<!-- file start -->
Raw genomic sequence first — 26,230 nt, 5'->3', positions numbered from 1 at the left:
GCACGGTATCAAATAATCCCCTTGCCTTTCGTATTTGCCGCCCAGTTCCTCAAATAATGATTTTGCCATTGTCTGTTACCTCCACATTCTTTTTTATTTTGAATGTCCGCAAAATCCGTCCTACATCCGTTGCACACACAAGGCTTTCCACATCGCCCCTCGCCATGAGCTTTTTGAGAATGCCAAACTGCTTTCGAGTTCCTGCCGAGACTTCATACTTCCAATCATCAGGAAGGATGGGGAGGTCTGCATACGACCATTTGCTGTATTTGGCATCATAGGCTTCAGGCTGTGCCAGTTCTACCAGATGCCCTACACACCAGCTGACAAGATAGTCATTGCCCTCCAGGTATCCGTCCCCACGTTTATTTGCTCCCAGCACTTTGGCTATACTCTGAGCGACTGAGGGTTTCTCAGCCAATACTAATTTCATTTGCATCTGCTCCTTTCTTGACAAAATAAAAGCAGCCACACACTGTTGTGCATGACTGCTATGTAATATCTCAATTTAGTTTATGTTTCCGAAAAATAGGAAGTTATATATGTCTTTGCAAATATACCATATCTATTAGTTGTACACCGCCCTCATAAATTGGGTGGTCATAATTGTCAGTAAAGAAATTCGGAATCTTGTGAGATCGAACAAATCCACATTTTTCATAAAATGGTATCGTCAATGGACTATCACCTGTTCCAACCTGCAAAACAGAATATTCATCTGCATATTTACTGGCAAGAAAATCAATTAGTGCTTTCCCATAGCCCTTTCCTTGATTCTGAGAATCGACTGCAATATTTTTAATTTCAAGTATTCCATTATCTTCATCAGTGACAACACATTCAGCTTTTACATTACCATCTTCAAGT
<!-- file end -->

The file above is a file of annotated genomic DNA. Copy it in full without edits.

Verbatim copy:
Raw genomic sequence first — 26,230 nt, 5'->3', positions numbered from 1 at the left:
GCACGGTATCAAATAATCCCCTTGCCTTTCGTATTTGCCGCCCAGTTCCTCAAATAATGATTTTGCCATTGTCTGTTACCTCCACATTCTTTTTTATTTTGAATGTCCGCAAAATCCGTCCTACATCCGTTGCACACACAAGGCTTTCCACATCGCCCCTCGCCATGAGCTTTTTGAGAATGCCAAACTGCTTTCGAGTTCCTGCCGAGACTTCATACTTCCAATCATCAGGAAGGATGGGGAGGTCTGCATACGACCATTTGCTGTATTTGGCATCATAGGCTTCAGGCTGTGCCAGTTCTACCAGATGCCCTACACACCAGCTGACAAGATAGTCATTGCCCTCCAGGTATCCGTCCCCACGTTTATTTGCTCCCAGCACTTTGGCTATACTCTGAGCGACTGAGGGTTTCTCAGCCAATACTAATTTCATTTGCATCTGCTCCTTTCTTGACAAAATAAAAGCAGCCACACACTGTTGTGCATGACTGCTATGTAATATCTCAATTTAGTTTATGTTTCCGAAAAATAGGAAGTTATATATGTCTTTGCAAATATACCATATCTATTAGTTGTACACCGCCCTCATAAATTGGGTGGTCATAATTGTCAGTAAAGAAATTCGGAATCTTGTGAGATCGAACAAATCCACATTTTTCATAAAATGGTATCGTCAATGGACTATCACCTGTTCCAACCTGCAAAACAGAATATTCATCTGCATATTTACTGGCAAGAAAATCAATTAGTGCTTTCCCATAGCCCTTTCCTTGATTCTGAGAATCGACTGCAATATTTTTAATTTCAAGTATTCCATTATCTTCATCAGTGACAACACATTCAGCTTTTACATTACCATCTTCAAGT